Channel Tunnel Stormed

By Rowan Williams
  • – 1 dead as migrants storm Channel Tunnel
  • – Prisoners’ segregation ruled unlawful by court
  • – China stocks recover after slide


At least one person has been killed after 1,500 migrants tried to enter the Channel Tunnel on Tuesday night. It is understood that the man of Sudanese origin was killed by a freight vehicle leaving a cross-channel ferry. Freight services have been disrupted following the incident, while passenger services face delays. In the UK, parts of the M20 have been closed in Kent to allow parking space for delayed trucks, while Home Secretary Theresa May is to chair a meeting of the government’s Cobra emergency committee to discuss the crisis. The migrant situation in Calais appears to be growing in severity, with migrants now regularly attempting to enter the Channel Tunnel. 2,000 migrants attempted to enter the tunnel on Monday night, while nine migrants have died near the Channel Tunnel terminal since June.

Two convicted terrorists were illegally held in solitary confinement in prison, the UK’s highest court has ruled. Kamel Bourgass and Tanvir Hussain were held in segregation for up to seven months. The five judges considering the case unanimously declared that holding prisoners separately for such a length of time was a breach of prison rules. The Court of Appeal had earlier rejected the two prisoners’ claims. Bourgass is serving a life sentence for murdering a police officer, while Hussain is serving a life sentence for his involvement in a terrorist plot.

China’s stock market bounced back by 3.4 percent on Wednesday, after investors reacted positively to Chinese authorities’ attempts to stabilise the market. Stocks in China’s Shanghai Composite Index fell by 8 percent on Monday, with a further fall on Tuesday. In the wake of the fall, China’s securities regulator announced probes into illegal share ‘dumping’ and pledged to buy stocks. This week’s events mark a return to turbulence after several weeks of calm on the Chinese stock market. In late June and early July, authorities were forced to intervene after a precipitous stock sell-off that wiped up to US$4 trillion off share values.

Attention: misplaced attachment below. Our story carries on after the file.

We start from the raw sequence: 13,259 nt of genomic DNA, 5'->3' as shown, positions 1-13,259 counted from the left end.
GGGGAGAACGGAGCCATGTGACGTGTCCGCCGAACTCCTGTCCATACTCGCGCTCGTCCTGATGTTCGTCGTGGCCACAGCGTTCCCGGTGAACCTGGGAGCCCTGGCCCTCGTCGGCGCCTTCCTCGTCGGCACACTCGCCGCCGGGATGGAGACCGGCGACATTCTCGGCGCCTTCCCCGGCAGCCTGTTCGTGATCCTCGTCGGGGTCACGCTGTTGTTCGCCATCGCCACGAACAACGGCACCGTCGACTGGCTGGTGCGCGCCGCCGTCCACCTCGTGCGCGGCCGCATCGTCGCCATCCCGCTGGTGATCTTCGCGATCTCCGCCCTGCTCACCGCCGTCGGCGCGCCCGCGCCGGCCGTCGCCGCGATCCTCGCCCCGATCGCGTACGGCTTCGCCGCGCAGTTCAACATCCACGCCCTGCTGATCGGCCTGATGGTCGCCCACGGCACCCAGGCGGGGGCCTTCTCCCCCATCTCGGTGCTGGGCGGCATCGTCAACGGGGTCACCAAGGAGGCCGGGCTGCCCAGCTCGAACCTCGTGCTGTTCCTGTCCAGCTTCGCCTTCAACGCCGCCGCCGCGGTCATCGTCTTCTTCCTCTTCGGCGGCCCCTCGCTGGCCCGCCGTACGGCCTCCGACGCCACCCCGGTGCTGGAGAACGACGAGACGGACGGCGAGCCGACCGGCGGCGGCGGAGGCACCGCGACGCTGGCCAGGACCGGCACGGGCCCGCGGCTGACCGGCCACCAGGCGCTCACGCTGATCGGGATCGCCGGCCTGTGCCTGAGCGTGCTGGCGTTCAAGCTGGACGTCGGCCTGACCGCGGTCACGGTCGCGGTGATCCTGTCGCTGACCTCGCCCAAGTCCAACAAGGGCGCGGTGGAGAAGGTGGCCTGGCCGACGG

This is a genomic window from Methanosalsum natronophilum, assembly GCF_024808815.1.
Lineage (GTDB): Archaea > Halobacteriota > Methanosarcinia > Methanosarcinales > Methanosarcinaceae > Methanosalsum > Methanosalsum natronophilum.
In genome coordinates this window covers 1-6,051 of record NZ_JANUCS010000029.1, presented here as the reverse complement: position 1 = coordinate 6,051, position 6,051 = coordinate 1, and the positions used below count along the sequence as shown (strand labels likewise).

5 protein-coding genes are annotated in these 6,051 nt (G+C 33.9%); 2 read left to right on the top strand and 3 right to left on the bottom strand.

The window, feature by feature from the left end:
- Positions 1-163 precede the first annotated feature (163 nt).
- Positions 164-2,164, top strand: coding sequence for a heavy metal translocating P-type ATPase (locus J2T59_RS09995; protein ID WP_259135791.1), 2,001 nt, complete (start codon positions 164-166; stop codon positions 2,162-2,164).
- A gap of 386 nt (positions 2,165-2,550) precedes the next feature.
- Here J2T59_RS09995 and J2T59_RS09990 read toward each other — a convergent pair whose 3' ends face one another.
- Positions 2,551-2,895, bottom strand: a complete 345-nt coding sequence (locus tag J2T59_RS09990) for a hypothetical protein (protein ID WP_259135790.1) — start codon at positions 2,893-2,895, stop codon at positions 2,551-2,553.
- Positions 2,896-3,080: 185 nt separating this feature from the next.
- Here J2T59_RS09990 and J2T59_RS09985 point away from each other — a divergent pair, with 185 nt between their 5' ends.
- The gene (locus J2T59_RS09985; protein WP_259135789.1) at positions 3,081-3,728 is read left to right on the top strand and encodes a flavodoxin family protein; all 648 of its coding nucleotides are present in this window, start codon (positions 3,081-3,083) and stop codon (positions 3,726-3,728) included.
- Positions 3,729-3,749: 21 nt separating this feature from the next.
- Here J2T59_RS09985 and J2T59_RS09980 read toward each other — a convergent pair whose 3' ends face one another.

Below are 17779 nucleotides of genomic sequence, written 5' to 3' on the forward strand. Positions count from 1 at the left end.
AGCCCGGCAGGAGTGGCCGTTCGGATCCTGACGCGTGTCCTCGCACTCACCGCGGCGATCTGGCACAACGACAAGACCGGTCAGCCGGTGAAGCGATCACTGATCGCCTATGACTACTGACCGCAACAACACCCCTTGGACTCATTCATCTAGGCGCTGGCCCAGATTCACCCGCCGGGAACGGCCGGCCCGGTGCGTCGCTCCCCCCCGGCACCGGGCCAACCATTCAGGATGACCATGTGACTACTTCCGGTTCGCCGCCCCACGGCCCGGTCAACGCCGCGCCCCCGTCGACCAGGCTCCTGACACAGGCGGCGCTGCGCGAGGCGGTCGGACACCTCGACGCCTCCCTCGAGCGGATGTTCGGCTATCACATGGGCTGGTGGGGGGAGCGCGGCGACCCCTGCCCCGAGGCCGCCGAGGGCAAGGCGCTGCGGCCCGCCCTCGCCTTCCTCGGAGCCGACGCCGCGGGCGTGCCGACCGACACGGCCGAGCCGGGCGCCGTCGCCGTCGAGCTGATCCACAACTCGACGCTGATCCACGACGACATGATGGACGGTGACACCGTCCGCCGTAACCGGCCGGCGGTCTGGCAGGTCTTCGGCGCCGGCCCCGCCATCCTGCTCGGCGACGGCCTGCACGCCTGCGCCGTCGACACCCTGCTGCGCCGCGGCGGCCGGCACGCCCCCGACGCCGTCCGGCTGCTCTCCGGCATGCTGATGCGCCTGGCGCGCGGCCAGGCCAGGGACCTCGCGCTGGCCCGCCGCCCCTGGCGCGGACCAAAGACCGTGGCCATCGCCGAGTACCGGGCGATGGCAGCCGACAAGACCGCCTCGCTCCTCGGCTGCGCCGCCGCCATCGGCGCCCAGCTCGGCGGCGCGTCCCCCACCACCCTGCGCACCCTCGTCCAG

The Papers

A broad mix in the headlines today.

The Independent: “Burglary victims told: don’t expect an inspector to call” – a senior police officer has said routine home visits will be dropped as police focus shrinking resources on “Sex offences and online fraud”.

The Guardian: “Alarm over risk to patients of overtired GPs” – strained NHS resources are the focus in the Guardian, with the chief of the Royal College of GPs warning that GPs are overloaded with work, raising the risk of “fatal errors”.

The Financial Times: “Death knell for boardoom pensions” – government ministers are considering scrapping pension tax breaks for higher earners, after rumours some executives are already planning to stop saving for their pensions.

The Times: “Thousands of migrants storm Calais terminal” – 148 migrants have reached Britain in the “biggest security breach yet” of the Channel Tunnel, with at least 1,500 migrants trying to enter the tunnel on Tuesday night.

The Daily Telegraph: “EU focus must be single market” – Chancellor George Osborne has said that free trade should be at the centre of renegotiating the UK’s relationship with the EU, rather than political integration.

British Media on China

On Chinese tourists in the UK: The Daily Telegraph reports that “Almost half of Chinese tourists to the UK plan to even more in British shops over the next year”, according to a new survey. “Three quarters of Chinese consumers in the UK have bought at least one luxury item worth more than £500 in the past year”, the paper reports. 46 percent of Chinese visitors said they would spend more on their next visit, while about one third of visitors said they would spend the same amount. When it comes to objects bought by Chinese tourists, the paper reports that “Bags are the most sought-after luxury purchases… followed by clothing, beauty products and technology devices”.

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